Mr Sarah Bireete, the executive director of the Centre for Constitutional Governance, an NGO, told Daily Monitor that “Coffee is the second highest forex earner and when you have a country run by mafias, they are always scheming where the money is. Now they are looking at coffee”.

“First, there is no merit at all in the reasons government gave for withdrawing from ICO. It is until we got to know about details of the Vinci (UVCCL) deal that everything we have been hearing started making sense. We should only try to be wise not to kill this industry because some people want to eat because it has been here even before independence,” she added.

Mr Mayiga said while governments across the world are charged with regulating economic activity, adequate consultation of all stakeholders must be at the forefront.

“When they (Executive) introduced the Coffee Bill, the Ministry of Agriculture hadn’t even talked to us about it; they only came here after I had raised the matter in another forum about some of the proposals to imprison people for abandoning coffee farms which is ridiculous. The way they do their things, even if they are not motivated by bad intentions, can compel people to think as such,’’ he said.

“I am not aware of any coffee exporter who was consulted on the Vinci deal. Of course, as Buganda, we were not talked to yet we are big stakeholders. But you bring a company and give them all sorts of incentives and control over the crop, how will other players compete?  You cannot blame people who question their motives.”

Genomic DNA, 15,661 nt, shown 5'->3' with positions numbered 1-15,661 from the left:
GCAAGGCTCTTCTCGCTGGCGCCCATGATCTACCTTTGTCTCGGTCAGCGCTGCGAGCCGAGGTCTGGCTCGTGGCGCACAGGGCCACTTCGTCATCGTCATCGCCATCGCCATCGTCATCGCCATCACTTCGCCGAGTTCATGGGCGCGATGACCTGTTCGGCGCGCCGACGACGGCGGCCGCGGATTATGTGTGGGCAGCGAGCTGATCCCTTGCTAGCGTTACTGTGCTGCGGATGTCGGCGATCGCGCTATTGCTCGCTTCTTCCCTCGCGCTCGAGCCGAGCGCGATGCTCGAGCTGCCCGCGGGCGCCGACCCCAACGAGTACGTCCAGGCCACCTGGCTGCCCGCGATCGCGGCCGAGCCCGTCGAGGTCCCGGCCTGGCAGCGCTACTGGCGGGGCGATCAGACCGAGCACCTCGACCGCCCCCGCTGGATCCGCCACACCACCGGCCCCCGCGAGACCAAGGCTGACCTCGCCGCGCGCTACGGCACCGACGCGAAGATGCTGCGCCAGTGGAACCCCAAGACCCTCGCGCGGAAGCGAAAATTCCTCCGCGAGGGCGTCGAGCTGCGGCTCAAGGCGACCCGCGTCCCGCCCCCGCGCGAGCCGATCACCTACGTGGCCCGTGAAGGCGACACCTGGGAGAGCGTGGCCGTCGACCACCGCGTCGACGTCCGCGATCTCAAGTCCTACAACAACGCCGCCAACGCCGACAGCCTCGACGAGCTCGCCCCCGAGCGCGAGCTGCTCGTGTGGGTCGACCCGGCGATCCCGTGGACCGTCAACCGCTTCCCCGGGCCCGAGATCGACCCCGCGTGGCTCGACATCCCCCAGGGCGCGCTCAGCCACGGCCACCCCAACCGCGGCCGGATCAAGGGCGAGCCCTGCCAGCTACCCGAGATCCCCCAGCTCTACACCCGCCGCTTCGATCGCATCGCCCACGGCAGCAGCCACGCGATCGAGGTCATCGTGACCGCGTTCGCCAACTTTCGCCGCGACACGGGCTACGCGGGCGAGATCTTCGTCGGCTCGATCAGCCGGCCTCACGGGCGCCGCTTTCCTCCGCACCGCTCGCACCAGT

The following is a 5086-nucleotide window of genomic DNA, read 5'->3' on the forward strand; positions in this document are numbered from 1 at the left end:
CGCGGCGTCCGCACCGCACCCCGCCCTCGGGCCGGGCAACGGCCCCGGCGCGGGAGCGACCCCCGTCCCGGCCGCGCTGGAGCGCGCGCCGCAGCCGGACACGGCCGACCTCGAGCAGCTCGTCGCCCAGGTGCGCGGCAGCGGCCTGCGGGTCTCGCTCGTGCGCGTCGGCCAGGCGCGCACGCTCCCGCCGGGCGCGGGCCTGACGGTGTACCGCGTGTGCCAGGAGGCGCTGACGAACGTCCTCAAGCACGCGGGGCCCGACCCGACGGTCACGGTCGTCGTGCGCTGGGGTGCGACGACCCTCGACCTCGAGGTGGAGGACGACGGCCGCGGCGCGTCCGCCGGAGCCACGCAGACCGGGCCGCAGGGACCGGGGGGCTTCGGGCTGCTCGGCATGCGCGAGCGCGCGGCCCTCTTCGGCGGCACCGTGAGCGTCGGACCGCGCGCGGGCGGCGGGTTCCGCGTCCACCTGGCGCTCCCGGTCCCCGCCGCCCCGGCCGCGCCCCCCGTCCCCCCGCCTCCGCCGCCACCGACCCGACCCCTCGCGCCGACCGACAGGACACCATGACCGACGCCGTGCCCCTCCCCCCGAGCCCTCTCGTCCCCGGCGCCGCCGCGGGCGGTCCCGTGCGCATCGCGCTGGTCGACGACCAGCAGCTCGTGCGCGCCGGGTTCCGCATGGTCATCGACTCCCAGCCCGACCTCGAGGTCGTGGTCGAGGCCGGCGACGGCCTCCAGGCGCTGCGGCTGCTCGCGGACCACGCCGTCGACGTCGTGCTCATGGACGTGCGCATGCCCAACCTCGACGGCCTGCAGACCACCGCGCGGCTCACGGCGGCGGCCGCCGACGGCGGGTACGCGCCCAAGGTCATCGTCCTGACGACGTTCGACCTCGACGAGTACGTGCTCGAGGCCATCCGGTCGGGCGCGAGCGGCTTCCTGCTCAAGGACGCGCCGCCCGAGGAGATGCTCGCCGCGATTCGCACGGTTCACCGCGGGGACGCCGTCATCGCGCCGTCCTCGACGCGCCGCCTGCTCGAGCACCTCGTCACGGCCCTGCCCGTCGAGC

Court ruling

 Court has set December 15 as the ruling date in the case in which the agreement between the government and Uganda Vinci Coffee Company Limited was challenged.

  A section of lawyers who included Mr Henry Byansi and Mr Michael Aboneka asked the court to declare unlawful the agreement signed between government and coffee exporter.

The respondents in the case are the Attorney General, Mr Kiryowa Kiwanuka, and Uganda Vinci Coffee Company Limited.

Vinci deal

“First, there is no merit at all in the reasons government gave for withdrawing from ICO. It is until we got to know about details of the Vinci (UVCCL) deal that everything we have been hearing started making sense. We should only try to be wise not to kill this industry because some people want to eat because it has been here even before independence,” Mr Sarah Bireete, the executive director of Centre for Constitutional GovernanceHidden motive

“When they (Executive) introduced the Coffee Bill, the Ministry of Agriculture hadn’t even talked to us about it; they only came here after I had raised the matter in another forum about some of the proposals to imprison people for abandoning coffee farms which is ridiculous. The way they do their things, even if they are not motivated by bad intentions, can compel people to think as such,’ Mr Charles Peter Mayiga, Katikkiro of Buganda

fmusisi @ug.nationmedia.com